VALPARAISO | While serving as a Marine, Silouan Green fractured his spine in a jet crash that killed his co-pilot.
What followed led Green into "the hell of PTSD," including depression and suicidal impulses.
A nationally recognized veteran who grew up in LaPorte, Green shared his story of recovery from severe post-traumatic stress disorder on Veterans Day at Ivy Tech Community College.
Green shared his experience of PTSD recovery and spoke of how individuals and communities can turn the tide on the epidemic that has affected troops, their families and society.
Green said in most communities, Veterans Day means a flag ceremony and 20 minutes of talking and "see you next year."
But what about the other 364 days, he asked.
Green said nonprofits "don't play well with each-other" and it gets confusing for veterans who need assistance. He said if a veteran doesn't get to the Veterans Administration, it's not the vet's fault.
"You know who gets a vet who needs it to the VA? Family and friends," Green said. "The people around them. We've got to take responsibility. When we see a headline about veterans not getting care or not getting help, we have to take responsibility."
Green said he didn't get better by himself. It was an Air Force psychiatrist, his wife, his parents, his friend.
"It was the guy that taught me to play the guitar and the guy who gave me a deal on my motorcycle," he said. "That is what we've got to do for our vets and each other."
He emphasized caring for one-another.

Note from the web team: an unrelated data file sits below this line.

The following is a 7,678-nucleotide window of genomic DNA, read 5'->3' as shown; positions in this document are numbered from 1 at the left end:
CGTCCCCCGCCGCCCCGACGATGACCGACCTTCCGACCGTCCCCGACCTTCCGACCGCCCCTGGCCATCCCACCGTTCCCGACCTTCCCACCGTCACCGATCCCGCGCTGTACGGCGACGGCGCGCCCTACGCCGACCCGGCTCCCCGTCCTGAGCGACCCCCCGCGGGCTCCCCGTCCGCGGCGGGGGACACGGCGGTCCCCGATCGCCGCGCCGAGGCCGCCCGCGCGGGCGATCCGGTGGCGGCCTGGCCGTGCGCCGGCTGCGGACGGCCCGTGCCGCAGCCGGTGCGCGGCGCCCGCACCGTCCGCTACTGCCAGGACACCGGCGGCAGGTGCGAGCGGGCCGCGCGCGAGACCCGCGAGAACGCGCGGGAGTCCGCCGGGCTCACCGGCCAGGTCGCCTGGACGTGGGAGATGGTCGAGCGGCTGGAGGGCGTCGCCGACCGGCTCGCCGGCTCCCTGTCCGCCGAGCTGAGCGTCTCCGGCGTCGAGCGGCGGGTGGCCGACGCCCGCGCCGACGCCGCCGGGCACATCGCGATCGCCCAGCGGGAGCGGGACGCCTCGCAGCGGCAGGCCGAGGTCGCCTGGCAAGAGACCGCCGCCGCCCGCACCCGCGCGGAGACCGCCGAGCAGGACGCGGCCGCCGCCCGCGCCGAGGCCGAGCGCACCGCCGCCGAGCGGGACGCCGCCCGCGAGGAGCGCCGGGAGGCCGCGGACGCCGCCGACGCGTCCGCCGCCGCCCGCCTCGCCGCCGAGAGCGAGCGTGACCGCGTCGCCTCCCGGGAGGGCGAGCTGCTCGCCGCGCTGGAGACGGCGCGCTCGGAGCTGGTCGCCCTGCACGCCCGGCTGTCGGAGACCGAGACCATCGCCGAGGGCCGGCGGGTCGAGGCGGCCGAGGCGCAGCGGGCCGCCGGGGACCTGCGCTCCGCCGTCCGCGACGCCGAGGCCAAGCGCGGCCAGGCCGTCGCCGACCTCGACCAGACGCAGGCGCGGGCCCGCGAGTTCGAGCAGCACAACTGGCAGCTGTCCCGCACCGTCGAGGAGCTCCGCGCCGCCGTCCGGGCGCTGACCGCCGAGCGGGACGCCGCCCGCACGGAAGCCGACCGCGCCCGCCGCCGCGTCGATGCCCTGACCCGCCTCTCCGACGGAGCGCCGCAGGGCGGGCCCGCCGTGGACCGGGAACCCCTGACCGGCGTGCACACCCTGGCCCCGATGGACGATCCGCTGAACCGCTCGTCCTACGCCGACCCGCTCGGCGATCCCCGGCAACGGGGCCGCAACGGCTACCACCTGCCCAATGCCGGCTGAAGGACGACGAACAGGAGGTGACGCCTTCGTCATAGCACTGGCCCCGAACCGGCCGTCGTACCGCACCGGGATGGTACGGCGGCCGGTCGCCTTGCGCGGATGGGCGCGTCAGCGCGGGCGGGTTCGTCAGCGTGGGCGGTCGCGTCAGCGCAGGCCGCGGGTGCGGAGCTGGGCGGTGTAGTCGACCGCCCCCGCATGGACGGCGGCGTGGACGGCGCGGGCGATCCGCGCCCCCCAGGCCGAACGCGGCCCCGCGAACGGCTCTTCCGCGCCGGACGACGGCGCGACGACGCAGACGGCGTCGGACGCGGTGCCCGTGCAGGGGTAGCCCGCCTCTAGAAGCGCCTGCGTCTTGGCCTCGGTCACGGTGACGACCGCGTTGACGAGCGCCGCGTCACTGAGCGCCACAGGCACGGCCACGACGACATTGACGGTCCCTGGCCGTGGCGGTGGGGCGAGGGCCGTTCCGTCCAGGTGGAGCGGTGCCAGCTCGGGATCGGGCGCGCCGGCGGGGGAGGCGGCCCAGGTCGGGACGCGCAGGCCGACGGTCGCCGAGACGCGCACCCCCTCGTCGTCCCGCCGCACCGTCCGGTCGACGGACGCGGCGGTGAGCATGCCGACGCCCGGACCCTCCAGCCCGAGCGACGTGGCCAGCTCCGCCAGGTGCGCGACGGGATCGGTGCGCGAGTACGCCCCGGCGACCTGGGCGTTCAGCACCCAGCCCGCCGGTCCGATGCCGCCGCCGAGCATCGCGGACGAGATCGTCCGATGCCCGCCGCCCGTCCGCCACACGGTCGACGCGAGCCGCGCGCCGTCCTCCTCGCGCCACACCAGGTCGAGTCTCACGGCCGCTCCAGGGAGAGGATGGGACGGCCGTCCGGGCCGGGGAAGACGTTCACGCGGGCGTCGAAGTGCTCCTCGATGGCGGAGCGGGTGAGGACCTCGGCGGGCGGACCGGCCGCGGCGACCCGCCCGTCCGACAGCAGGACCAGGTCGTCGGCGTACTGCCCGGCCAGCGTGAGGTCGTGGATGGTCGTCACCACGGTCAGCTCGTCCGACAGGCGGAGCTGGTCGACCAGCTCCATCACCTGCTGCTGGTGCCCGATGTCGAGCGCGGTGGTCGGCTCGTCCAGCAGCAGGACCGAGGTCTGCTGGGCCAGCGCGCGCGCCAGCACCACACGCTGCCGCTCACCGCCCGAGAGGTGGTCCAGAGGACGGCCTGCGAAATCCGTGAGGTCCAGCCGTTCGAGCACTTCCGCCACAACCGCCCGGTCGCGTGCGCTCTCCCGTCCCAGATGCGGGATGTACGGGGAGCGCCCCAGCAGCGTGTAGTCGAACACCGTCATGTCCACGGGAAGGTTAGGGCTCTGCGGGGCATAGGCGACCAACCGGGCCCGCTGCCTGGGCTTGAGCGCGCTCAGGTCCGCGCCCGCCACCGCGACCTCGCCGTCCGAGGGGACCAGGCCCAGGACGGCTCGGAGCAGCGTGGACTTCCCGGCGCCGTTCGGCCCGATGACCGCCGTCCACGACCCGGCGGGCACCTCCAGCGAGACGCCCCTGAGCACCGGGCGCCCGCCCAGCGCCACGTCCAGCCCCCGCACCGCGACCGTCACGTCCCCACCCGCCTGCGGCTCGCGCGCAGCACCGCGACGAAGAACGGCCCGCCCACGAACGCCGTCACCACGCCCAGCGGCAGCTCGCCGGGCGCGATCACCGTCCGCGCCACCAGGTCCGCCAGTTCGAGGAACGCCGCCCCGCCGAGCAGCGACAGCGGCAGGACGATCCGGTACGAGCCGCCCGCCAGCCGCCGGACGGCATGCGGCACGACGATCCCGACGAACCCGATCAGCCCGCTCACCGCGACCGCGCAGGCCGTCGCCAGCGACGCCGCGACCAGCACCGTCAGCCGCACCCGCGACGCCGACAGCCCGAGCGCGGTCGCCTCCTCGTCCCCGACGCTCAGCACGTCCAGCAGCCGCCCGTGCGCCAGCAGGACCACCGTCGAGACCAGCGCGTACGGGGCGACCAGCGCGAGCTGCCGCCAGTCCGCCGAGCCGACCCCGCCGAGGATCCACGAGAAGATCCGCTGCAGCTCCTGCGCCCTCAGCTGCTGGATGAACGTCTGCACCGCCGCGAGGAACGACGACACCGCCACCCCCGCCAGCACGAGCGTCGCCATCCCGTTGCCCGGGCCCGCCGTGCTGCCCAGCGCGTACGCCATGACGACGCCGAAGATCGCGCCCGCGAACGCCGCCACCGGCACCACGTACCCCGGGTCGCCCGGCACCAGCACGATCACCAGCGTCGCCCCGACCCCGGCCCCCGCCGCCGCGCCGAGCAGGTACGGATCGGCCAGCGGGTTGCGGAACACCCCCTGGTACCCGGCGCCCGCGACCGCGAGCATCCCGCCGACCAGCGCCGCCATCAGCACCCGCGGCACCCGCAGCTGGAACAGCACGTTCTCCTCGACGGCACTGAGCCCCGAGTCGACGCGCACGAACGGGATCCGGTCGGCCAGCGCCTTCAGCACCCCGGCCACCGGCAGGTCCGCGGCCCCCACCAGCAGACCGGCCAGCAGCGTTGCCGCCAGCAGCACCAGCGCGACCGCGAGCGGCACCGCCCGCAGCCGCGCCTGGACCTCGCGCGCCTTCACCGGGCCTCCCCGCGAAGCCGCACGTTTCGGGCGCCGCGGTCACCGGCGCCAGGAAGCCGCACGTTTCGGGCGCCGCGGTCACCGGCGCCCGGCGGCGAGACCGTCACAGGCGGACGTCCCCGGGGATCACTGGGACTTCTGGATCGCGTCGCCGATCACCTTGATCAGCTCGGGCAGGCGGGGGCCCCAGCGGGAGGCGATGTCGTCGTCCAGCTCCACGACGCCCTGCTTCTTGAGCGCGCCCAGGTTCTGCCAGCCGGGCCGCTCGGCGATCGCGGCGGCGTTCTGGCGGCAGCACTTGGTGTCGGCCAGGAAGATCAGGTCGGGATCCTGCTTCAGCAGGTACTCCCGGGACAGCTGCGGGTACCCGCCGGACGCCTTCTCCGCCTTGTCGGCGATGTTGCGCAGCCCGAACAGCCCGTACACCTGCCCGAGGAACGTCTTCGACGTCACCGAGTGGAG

"You can't come home alone. You've got to have a strong community. You've got to have a strong foundation."
Green said the average person with PTSD is "suffering to live."
Six months before Green met his wife, he was sleeping with a gun to his head.
"If you would have told me, 'Oh, it will be OK, just live your life,' I would have punched you in the face," Green said. "That's where I was. That's why I don't give up on anybody."
Among those attending were officers from the Hammond Police Department's crisis intervention team -- a team Green spoke to in the past.
Hammond police Lt. Steve Kellogg said the team has had several instances involving calls with people who may have had PTSD. In one case, Kellogg said they could tell the individual was suffering from it and "we weren't fully prepared with how to deal with it."
"We heard about Silouan and he came and talked to our unit," Kellogg said. "He really moved us."
Green spoke at "Overcoming Adversity Together - A Community's Conversation," which has been a two-year collaboration between Pines Village Retirement Communities, Porter County PACT and Porter-Starke Services to initiate an educational program for the community on post-traumatic stress disorder.